AUSTIN EDITION - Vision unfolds

Groups develop wish lists for revival of downtown

By Roxana Orellana

Community members participating in the downtown revitalization "Take Part" project are half way to finding a shared vision for Austin.

"Downtown is a place that needs to be looked at and treated with excitement," urban consultant H. Roger Smith said Thursday while sharing examples of what other cities have done with their downtowns.


About 50 people met with urban consultants to review possibilities, alternatives and priorities during the second workshop in the planning process. Divided into groups, the participants focused on six topics, including types of new businesses that should be added to downtown, a cultural area, and how to connect the Spam Museum to the downtown area.

Each group created a wish list:

For arts and culture, a more upscale restaurant and a center for music and art that would match the image of the Paramount Theater.

For new businesses, a bakery, restaurants, an ice-cream shop, another grocery store and moving the Welcome Center.

For downtown activities, farmer markets, youth shows and other family activities.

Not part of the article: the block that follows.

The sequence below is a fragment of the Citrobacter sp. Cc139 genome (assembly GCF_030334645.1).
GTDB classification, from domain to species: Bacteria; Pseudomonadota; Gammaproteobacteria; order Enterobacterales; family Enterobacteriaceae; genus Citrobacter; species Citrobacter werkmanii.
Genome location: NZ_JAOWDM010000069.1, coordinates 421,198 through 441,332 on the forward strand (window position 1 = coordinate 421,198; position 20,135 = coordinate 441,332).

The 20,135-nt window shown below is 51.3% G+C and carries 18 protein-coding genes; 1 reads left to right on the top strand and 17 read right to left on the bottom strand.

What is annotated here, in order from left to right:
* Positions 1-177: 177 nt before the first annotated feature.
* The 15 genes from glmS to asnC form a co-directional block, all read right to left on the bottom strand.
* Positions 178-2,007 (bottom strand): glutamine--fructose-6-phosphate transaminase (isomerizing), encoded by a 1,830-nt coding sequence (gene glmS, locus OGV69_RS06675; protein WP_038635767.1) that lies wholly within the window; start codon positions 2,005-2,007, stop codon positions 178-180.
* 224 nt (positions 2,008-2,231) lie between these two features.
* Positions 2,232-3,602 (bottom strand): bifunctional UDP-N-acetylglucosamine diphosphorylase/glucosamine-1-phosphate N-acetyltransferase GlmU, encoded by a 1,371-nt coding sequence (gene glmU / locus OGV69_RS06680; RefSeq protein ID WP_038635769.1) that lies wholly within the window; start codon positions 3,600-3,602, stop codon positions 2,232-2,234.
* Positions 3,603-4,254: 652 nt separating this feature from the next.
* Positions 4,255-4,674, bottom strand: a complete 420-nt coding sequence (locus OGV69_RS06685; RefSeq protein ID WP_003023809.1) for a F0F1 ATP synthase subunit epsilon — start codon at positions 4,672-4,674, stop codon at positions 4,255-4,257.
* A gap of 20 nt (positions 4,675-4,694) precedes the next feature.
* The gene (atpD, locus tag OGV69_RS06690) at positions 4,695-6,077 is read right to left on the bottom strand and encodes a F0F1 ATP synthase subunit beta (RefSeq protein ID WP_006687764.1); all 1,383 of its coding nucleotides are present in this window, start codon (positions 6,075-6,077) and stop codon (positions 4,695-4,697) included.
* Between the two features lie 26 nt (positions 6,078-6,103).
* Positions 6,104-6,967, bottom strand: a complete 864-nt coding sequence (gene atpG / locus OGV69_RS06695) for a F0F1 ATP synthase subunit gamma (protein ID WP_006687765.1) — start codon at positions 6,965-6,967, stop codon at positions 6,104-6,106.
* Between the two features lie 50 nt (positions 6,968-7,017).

Other suggestions included improving building appearances with a central theme; improving building and street signs and adding sculptures, banners and flags; connecting buildings on their first and second floors so customers wouldn't have to go outside; connecting the Spam Museum to the downtown; and filling the Mill Pond gap, adding points of interest.

As for the courthouse block, participants said they wanted to see it stay downtown or keep civil services in the area. Landscaping and parking would be needed. The county is considering building a new justice center, and moving the courthouse from downtown is a possibility.

Smith and Jack Leaman, another urban developer, will use the information to put together a "trial plan." "This community is so exciting to work with because of the large involvement," Smith said after the meeting. "I am a true believer of the take part process because it involves the ideas of the citizens in the final project."


In three months, Austin residents will look at options for rejuvenating downtown.

"Make downtown a place that has an identity and people go there because it is a place that is exciting and different all the time," Smith said.

The last meeting will be in April at the Paramount Theatre.

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